Andrea Ingmire, Library Director at Peter White Public Library, knows the difficulties of having two roles. “The biggest challenge for most working parents is trying to balance work and home life. You never feel that you’re performing either role well enough. With the challenges of childcare expense and availability, I hope that more employers embrace creative ways to help parents balance work and family.”
Knowing the obstacles they still might face in the corporate world, many women have elected to skip the sacrifices required to negotiate the company hierarchy and have just started their own business.
A woman bought and restored the Landmark Inn. A woman built and opened a new distillery in downtown Marquette. A woman opened a new veterinary practice on Lakeshore Boulevard. A woman just opened a collaborative child wellness center with a roster full of professional women. Women were behind the founding of the Y and the Upper Peninsula Children’s Museum.
And it’s not just the workplace where women make a difference. The Marquette Beautification Committee, the group responsible for Petunia Pandemonium and other projects around town, is predominantly female. It was started by Barb Kelly way back when and it’s still thriving today. (By the way, don’t tell Barb that it can’t be done. She’ll probably politely ask you to get out of the way.)
To be sure, we’re not quite yet to the point of total acceptance. Marquette Mayor Jenna Smith says, “I do think conditions for women in elected positions have improved, however I have had several folks truly not believe me when I tell them I am the Mayor.”
Unfortunately, there are still remnants of the boorish frowned-upon behaviors. “I think there is still sexual harassment that occurs in the workplace,” says Casady. “It may be a bit more subtle but is still there and that is hard to endure when you need a job. Let’s face it, sexual harassment is often subtle and can be intertwined in a culture of jokes so that it is hard to detect or deflect.”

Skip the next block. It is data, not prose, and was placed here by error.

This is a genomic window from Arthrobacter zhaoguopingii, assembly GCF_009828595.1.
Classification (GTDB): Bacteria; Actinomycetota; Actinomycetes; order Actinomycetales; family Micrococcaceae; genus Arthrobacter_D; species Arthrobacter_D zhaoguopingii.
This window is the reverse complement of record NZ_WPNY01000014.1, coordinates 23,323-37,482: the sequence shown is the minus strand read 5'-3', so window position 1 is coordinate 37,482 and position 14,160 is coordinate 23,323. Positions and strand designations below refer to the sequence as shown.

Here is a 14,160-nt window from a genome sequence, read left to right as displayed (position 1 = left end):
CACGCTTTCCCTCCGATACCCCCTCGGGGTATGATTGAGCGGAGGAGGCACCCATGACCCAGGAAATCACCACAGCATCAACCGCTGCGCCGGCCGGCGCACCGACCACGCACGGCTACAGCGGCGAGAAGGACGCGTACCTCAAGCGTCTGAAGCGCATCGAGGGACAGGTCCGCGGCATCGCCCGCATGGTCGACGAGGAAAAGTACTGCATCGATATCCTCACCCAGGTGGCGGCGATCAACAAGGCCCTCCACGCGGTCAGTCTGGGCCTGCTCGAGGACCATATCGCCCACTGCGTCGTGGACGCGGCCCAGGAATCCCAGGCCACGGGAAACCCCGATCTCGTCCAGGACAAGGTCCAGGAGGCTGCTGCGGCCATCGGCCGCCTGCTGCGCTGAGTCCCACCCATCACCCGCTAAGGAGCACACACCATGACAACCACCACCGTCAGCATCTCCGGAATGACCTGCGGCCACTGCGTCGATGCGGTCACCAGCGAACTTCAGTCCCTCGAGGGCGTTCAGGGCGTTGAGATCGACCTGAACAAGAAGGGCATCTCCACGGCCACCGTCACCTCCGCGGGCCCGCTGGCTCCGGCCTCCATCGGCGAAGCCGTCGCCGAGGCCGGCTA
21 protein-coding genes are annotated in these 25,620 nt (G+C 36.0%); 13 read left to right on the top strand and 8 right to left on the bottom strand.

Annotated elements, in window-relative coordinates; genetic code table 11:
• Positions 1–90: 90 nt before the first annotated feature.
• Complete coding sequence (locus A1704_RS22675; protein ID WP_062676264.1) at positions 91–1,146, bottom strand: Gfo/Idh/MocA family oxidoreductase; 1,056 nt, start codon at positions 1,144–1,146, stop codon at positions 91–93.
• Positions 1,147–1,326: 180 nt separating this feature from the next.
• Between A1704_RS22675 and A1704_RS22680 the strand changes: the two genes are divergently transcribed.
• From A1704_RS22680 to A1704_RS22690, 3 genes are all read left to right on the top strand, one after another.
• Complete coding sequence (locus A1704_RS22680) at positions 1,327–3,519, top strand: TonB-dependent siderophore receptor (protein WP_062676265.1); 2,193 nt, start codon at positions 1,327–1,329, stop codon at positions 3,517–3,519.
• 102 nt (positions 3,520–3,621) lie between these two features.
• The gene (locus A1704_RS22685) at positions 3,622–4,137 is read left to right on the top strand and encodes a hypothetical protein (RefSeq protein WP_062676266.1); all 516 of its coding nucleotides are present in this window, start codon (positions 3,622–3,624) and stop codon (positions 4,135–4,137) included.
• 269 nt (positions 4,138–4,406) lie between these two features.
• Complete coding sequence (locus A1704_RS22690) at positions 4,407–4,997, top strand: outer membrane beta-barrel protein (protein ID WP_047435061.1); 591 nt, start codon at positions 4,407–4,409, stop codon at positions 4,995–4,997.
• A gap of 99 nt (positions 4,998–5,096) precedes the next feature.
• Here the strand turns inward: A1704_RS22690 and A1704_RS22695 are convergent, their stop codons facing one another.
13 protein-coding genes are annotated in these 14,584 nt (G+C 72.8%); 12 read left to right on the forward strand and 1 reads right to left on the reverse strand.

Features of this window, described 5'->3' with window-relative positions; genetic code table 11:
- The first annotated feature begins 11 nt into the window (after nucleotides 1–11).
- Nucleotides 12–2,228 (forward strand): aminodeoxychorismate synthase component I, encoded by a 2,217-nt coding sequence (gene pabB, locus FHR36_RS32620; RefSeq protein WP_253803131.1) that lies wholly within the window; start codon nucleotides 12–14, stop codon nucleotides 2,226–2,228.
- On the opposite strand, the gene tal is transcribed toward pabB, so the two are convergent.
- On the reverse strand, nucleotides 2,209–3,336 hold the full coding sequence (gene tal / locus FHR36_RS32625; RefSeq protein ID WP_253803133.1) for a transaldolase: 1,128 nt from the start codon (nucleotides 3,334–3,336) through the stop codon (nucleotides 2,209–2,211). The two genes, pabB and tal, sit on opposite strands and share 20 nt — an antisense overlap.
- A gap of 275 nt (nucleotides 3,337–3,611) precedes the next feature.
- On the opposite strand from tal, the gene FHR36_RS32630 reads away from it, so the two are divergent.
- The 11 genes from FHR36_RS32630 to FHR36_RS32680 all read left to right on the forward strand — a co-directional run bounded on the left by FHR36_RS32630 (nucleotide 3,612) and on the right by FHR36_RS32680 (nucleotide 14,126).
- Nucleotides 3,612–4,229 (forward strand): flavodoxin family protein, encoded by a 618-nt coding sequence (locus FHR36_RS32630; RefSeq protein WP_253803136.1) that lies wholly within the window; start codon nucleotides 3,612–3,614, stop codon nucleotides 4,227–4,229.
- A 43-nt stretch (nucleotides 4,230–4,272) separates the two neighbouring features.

Luci Contois, President of the Marquette Area Zonta Club, says her organization’s mission is to help advance the opportunities for women worldwide. “Zonta became an International organization for professional and business women because women had little or no networking opportunities. Membership was banned or limited in many clubs such as Rotary, Kiwanis, Lions, Chamber of Commerce etc. Zonta provided networking opportunities as well as mentorship and leadership opportunities.” Women are now welcomed in many service clubs, likely thanks in part to the advocacy of organizations like Zonta.
Call it a wave, or waves… regardless, it’s still coming. The majority of college students are now, and have been for a while, women. With the necessary education, women have proven themselves in the corporate world and the glass ceiling has effectively been shattered.
This leads us to the question… what about men? Where does all this leave them? It’s been said that competition makes you better. We’ll see. Our local professional women are producing results, and men are no longer compared to just other men. Fortunately, in contrast to women, there are still good-paying jobs available to the guys without college credentials. The trades are calling, and many men are answering.
Finally, the old adage is that behind every successful man is a woman. Don’t look now, but she’s not back there anymore. The chivalrous among us will still open the door for women, but there’s a good chance she opened it herself, and she’s already inside.